The networks previously rejected Apple’s plan to rent the TV programs on iTunes at that price point, but Fox reportedly is now in advanced talks with the computer innovator.
Viewers would be able to rent episodes from News Corp.’s Fox for two days, sources told Bloomberg. They’d be available within 24 hours of first-run broadcasts.
ABC also appears ready to cut a deal, Bloomberg said.
Apple’s Steven Jobs is the major player on the board of Walt Disney Co., which owns the alphabet network.
There remain sticking points in the iTunes negotiations, the New York Times reports. (Both Bloomberg and the Times quoted anonymous sources close to the talks.)
TV episodes currently sell for $2 to $3 on iTunes. The networks feared that cheap and easily available rentals of their primetime shows would dilute their value for retransmission, and for DVD/Blu-ray. So what changed?
Apple is widely expected to unveil its iTV product on Sept. 7. Speculation has it that the new box would replace the wobbly AppleTV product at a lower price. Reports over the summer said that the simple $99 version iwould be an “iPhone without a screen” — complete with apps and streaming video, some of it in 1080p HD. (The operating system and user interfaces would be similar to those on the iPhone and iPad.)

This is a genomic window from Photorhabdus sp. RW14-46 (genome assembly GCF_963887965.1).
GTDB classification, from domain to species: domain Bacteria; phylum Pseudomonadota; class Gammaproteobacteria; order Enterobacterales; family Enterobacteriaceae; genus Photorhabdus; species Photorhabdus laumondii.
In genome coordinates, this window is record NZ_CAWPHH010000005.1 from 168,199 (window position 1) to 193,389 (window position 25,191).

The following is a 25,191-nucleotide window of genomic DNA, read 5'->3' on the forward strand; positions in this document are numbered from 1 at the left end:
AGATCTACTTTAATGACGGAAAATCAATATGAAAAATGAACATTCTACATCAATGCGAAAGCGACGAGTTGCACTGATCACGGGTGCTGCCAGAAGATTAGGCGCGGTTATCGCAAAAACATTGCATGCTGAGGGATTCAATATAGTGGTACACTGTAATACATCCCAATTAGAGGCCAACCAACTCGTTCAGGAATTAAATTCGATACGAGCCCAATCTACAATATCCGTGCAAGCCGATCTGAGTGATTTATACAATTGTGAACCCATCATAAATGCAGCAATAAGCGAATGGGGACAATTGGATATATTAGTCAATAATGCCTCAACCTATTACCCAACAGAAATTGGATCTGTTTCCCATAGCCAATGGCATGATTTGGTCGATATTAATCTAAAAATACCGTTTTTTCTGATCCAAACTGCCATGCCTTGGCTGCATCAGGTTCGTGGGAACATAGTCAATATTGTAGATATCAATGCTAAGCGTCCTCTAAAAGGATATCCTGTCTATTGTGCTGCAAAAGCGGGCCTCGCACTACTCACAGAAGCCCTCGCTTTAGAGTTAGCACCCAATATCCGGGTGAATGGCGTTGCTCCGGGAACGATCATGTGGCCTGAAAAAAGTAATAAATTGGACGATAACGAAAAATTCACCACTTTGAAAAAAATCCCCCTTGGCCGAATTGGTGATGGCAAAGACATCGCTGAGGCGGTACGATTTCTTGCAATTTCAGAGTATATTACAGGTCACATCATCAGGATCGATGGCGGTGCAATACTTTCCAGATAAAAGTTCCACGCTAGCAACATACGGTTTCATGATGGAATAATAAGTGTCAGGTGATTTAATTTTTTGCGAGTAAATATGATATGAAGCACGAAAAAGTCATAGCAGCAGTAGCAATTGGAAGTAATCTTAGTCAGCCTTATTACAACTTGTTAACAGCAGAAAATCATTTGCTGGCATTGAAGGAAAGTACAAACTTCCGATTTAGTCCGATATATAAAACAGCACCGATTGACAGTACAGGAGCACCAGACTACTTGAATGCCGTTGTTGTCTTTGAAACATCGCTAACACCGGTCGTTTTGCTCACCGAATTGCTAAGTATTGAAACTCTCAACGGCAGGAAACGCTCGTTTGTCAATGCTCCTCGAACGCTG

In early June, Jobs was downbeat on chances for a game-changing set-top box:
“The television industry fundamentally has a subsidized business model that gives everyone a set-top box for free or for $10 a month. That pretty much squashes any opportunity for innovation because nobody’s willing to buy (an expensive) set-top box,” he said.
“I’m sure smarter people than us will figure this out,” Jobs said, referring to the marriage of the Web and television.
Google TV debuts early this fall.